Rating System:

For those of you who don't know, I rate books based on their ability to hold my attention. I don't really like to rip apart someone's hard work. If I don't finish a book, then I don't feel comfortable rating it. So you might see a lot of 4 and 5 star ratings. However, if I do have issues with a book, I will always tell you. Enjoy! (:

Tuesday, July 11, 2017

Blog Tour: This is How it Happened


Hi everyone :) This is Day 2 of my THIS IS HOW IT HAPPENED blog tour. You can find the whole schedule of posts in the lead post on my blog right now.


I’m blogging about the different challenges I faced while writing and revising the novel. Challenge #2 was how to best incorporate real settings into the novel. If you’ve read any of my previous work, you might know that THE ART OF LAINEY, LIARS, INC., and GIRL AGAINST THE UNIVERSE are set in fictionalized suburbs of real cities. This freed me up to create my own clubs and restaurants (that have no danger of going out of business and dating my book), as well as my own streets and minor landmarks (that I can put where I need to for story purposes), while still grounding my stories in a world that’s recognizable to most readers. The majority of THIS IS HOW IT HAPPENED takes place in Springdale, Utah, which is a small town outside of Zion National Park.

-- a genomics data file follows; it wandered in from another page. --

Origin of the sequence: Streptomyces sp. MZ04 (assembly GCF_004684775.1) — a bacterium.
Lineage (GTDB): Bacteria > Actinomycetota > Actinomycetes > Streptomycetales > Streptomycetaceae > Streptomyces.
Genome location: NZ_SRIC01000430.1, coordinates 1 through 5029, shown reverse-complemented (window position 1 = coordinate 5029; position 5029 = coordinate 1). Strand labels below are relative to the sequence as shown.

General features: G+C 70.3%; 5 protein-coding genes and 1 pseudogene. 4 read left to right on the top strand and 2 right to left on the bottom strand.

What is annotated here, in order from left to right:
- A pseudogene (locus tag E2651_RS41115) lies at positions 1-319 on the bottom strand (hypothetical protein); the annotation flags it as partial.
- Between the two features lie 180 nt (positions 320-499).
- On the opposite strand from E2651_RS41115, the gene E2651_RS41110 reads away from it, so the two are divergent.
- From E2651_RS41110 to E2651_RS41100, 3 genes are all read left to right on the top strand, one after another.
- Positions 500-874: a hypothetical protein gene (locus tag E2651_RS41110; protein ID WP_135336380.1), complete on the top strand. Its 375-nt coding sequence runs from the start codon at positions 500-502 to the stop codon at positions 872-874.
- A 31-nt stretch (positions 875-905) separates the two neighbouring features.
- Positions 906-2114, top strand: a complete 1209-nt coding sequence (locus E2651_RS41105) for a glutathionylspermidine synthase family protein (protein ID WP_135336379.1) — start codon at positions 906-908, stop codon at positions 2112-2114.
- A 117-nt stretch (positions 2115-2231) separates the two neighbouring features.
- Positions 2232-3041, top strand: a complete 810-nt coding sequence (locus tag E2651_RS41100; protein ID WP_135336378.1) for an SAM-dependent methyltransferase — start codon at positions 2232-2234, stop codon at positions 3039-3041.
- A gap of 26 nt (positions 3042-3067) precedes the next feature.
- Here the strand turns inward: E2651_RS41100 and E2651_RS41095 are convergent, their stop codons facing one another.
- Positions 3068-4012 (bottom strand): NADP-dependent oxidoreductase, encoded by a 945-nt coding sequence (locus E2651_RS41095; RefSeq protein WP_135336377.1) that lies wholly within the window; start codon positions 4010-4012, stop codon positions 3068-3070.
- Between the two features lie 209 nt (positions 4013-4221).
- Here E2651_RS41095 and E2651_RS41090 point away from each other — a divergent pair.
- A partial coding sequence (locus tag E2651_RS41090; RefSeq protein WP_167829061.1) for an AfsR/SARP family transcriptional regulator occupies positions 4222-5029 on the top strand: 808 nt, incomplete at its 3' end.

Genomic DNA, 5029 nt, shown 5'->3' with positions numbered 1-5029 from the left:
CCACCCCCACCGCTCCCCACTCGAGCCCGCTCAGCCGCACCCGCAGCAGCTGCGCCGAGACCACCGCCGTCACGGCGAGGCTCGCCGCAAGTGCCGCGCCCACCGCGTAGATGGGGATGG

Zion National Park is one of my favorite places in the world, so I wanted to portray it accurately, to share it with people who haven’t been fortunate enough to visit. But if I was going to make Zion real, that meant also making Springdale real, and nearby St. George real as well. Prior to drafting the book, I hadn’t been to Zion or Springdale in several years, and I knew the best way to be accurate was going to be to go back. And of course I welcomed a chance to visit a place that I love so much, but as I mentioned in my post yesterday, I wrote this book extremely fast, and at the same time while I was writing FEROCIOUS. I already had plans to go to Seoul in January and this book has to be turned in by the beginning of March. I didn’t end up making it back to Springdale until the end of March, so I added in a lot of real-world details later in the editing process.


While I was drafting, I tried to use Google Maps and keep things as accurate as possible, but Google Maps isn’t always up-to-date, and even when it is, it’s still possible to make a mistakes. Even just the route Genevieve drives from the airport to St. George to Springdale was questioned by my copy-editor, and they were right—I had messed it up using Google Maps. Awkward.